Rationale of disease
AML is a rare type of cancer of the blood and bone marrow with excess immature white cells. These abnormal white blood cells leave less room for healthy cells (red blood cells, white blood cells, and platelets), resulting in easy bleeding, infections, and anemia. AML is a liquid cancer so it does not produce tumors. However, AML is aggressive and can spread quickly to the lymph nodes, spine, brain, liver, spleen, and other organs. If left untreated, AML can be life threatening. The 5-year survival rate of AML is 28.3%.
AML is most common among men and older adults, with the average age of diagnosis being 68. Genetic disorders, blood disorders, and exposure to hazardous chemicals through smoking or other means are common causes of AML. AML can be diagnosed through blood tests, a bone marrow aspiration or biopsy, a spinal tap, and genetic testing. The most common treatment for AML is chemotherapy drugs. Other treatment options include bone marrow transplants and clinical trials.
Although AML is a rare form of cancer, it is the second most common form of leukemia diagnosed in children and adults. Each year in the United States, over 20,000 people of all ages are diagnosed with AML. The proportion of leukemia cases that are AML has increased by over 5% from 1990 to 2017, increasing the need for new AML treatments.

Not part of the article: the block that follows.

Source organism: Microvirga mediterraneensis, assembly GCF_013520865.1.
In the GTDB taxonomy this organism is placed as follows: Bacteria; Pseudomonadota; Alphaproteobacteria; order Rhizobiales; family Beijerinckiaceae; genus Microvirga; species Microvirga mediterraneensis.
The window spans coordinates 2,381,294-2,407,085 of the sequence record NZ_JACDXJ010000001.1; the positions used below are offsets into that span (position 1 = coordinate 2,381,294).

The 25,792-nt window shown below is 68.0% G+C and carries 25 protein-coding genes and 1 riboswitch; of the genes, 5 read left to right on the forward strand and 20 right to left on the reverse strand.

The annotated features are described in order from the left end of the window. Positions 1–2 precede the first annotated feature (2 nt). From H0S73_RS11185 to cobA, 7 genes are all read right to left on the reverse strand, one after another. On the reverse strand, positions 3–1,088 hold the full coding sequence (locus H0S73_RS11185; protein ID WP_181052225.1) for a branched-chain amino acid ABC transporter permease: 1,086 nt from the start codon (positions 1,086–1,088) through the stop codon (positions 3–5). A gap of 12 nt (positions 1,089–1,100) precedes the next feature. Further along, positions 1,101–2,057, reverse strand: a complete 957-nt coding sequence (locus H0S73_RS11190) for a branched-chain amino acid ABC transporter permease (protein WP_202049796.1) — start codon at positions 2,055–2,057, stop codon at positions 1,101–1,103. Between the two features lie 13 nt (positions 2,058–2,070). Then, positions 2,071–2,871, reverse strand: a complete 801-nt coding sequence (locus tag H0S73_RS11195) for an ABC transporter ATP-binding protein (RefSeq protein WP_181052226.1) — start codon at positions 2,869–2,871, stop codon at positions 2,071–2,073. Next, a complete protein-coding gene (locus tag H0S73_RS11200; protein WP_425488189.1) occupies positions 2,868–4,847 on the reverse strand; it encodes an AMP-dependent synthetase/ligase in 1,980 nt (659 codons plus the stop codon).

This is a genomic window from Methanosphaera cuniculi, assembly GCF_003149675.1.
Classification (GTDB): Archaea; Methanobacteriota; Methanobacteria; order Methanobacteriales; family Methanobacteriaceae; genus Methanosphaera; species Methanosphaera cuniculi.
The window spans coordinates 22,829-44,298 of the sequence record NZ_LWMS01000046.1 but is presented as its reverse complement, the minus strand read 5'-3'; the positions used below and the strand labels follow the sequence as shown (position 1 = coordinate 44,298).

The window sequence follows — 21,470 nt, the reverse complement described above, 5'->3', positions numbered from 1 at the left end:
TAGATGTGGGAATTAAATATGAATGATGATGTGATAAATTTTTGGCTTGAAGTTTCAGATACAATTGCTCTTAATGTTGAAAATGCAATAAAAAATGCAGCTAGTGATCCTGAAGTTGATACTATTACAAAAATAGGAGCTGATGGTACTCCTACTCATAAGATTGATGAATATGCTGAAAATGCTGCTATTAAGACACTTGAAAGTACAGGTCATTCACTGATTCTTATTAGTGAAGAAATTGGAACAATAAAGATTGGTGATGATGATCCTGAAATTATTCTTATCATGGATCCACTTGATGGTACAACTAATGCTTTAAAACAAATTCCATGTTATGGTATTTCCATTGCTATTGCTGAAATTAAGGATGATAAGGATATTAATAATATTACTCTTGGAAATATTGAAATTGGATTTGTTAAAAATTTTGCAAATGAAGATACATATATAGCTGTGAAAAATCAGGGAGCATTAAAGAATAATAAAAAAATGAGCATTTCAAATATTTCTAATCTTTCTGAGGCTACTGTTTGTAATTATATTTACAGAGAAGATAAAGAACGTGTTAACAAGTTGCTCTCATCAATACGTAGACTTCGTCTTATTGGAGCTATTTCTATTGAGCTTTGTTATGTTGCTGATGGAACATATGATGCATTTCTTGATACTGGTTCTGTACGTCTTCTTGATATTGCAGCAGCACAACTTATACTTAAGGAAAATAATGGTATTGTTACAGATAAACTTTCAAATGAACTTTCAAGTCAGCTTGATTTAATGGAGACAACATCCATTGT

While AML was uniformly fatal half a century ago, intensive chemotherapy now cures 40% of adults. This is a substantial improvement, but there remains a significant unmet clinical need for older and relapsed and refractory patients where fewer than 10% of patients are cured. AML represents a unique burden because it affects people of various ages, involves extensive time in the hospital, is associated with high rates of infection and complications, and requires the need for stem cell transplants (bone marrow).
Many AML patients are not eligible for intensive chemotherapy. There is an unmet need for more effective and less toxic treatments that improve quality of life from disease. AML patients also have a high rate of relapse so treatments that reduce relapse are in high demand.